It's now roost-mite season. These are little parasites that are almost impossible to see unless you've got new glasses, that live in cracks and crevices and sneak out to attack the chickens. They show up first in nest boxes where broody hens are sleeping, but they appear wherever hens sleep as the weather gets warmer.
Roost mites can happen to anyone. They're spread by wild birds. The mites are mostly killed off during harsh winters, but their population explodes as soon as the weather is favorable. This is not a problem that happens to other people; it'll happen to you eventually.
How do you know if your hens have mites? Because they're so small, I generally don't see them at first, but I notice them when I get a crawly feeling up my arms after collecting eggs, or when I start collecting eggs with pinhead-sized blood spots on them, caused when an egg crushes a mite that's gorged with chicken blood.
As far as I know, mites aren't dangerous to humans, but it's very disgusting to have them crawling all over you. They are definitely dangerous to hens. Some of my hens died during my first outbreak, because I didn't know what was going on at first, and then tried some politically correct nostrums that didn't work at all.
There are several ways of getting rid of them that work, and some that don't. The ones that don't work are cedar shavings, diatomaceous earth, and ignoring them. These don't work at all. Don't waste your time. I know, I know -- diatomaceous earth is the panacea of the month. But I tried it, and things just got worse.
Here are some things that work: painting roosts with oil will smother the mites. If the oil is a non-drying, non-evaporating oil, it will continue to work for a long time. The traditional mix is used motor oil thinned with kerosene, because it's cheap. It works, but it's disgusting stuff. I tried linseed oil thinned with kerosene, and it was much better, and the houses smelled nice for months. Mineral oil doesn't smell and isn't toxic, so it would probably be a good choice, but I haven't tried it.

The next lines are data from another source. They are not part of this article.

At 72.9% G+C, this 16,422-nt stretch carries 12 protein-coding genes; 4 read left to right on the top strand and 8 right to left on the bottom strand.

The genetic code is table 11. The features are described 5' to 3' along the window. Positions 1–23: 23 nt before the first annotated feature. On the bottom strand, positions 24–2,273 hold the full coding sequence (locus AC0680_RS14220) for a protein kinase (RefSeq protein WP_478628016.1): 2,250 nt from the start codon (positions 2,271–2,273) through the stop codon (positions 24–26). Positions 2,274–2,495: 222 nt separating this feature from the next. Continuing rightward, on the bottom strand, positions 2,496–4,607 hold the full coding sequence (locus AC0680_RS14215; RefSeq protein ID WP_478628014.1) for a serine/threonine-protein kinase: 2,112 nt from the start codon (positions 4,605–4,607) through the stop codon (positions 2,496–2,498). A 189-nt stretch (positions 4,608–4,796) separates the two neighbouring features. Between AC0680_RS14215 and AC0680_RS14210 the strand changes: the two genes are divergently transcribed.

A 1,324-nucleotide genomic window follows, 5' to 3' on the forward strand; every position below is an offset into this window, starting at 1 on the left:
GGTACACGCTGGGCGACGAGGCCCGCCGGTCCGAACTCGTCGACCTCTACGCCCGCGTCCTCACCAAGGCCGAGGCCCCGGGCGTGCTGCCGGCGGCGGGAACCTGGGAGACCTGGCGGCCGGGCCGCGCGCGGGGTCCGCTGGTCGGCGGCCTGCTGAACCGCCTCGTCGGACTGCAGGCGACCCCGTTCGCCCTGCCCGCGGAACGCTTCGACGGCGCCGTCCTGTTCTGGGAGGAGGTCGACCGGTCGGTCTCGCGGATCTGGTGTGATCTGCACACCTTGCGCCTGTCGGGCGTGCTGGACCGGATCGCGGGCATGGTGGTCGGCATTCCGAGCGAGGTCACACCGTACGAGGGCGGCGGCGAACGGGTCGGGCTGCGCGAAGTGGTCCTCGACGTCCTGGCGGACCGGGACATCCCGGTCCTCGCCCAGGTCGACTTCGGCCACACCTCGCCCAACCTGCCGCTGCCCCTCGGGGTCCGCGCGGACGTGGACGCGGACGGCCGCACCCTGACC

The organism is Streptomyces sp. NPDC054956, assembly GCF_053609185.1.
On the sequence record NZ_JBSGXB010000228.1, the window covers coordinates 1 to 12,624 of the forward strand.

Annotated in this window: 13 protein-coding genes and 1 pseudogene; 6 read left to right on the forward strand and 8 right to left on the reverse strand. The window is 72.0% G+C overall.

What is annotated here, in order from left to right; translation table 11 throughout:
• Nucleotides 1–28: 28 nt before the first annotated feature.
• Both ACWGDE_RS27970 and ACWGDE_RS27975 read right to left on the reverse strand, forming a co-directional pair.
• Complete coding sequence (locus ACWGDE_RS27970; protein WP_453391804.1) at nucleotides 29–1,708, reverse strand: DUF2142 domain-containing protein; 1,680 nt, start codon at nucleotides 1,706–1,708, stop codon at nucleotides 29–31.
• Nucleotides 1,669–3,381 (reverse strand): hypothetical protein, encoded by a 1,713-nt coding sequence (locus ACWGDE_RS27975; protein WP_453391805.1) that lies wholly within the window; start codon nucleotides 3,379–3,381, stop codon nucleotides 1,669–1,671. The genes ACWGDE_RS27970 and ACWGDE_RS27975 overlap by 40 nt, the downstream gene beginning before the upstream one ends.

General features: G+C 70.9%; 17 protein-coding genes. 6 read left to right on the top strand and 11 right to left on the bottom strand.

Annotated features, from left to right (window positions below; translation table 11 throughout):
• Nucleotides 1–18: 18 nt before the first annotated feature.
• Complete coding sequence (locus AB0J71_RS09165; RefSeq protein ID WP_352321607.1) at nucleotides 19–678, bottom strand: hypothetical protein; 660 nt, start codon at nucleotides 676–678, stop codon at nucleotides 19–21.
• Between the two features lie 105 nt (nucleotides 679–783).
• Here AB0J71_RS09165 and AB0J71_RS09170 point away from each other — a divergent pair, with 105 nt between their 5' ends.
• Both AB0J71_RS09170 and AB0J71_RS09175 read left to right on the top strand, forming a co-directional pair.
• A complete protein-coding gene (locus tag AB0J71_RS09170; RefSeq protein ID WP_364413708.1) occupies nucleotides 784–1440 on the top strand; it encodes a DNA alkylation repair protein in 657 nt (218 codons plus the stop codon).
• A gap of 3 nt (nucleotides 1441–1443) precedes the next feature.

Insecticides work. 5% Malathion dust -- the kind sold in feed stores for use on livestock -- works really well on nest boxes. Pyrethrins are the organic equivalent. Both are short-lived, which I think is a good thing. I don't want to use any poisons that hang around forever. Both have been used for over 50 years and are well-understood. Follow the directions. For roosts, it's more convenient to use diluted liquid Malathion and a sprayer if you don't use oil.
Lime-sulfur spray works, is cheap, and not only non-toxic, but is a valuable soil amendment! It stinks to high heaven, though.
High temperatures will also kill mites and their eggs. If you happen to have a hot-water pressure sprayer, this might be just the ticket.
Whitewash with bury the mites and fill in the cracks and crevices where they live. I don't know how well ordinary whitewash works. The old-timers tended to spike it with all sorts of things, most of them now known to be carcinogenic. Not recommended.
If you let your hens sleep anywhere they want to, you can quickly end up in Roost Mite Hell. If the mites are allowed to breed unchecked, they'll be everywhere. When we had some hens roosting in our barn, the whole barn was infested with mites, and we couldn't even walk through the barn without having them crawling all over us. The same thing happened when a few hens were sleeping in our garage (which doesn't have doors, so it's hard to keep the hens out). Once we adopted the policy of selling hens who insisted on sleeping in the wrong places, our lives became a lot more livable.
June To-Do List
Inspired by a similar list in Jull's Successful Poultry Management, McGraw-Hill, 1943.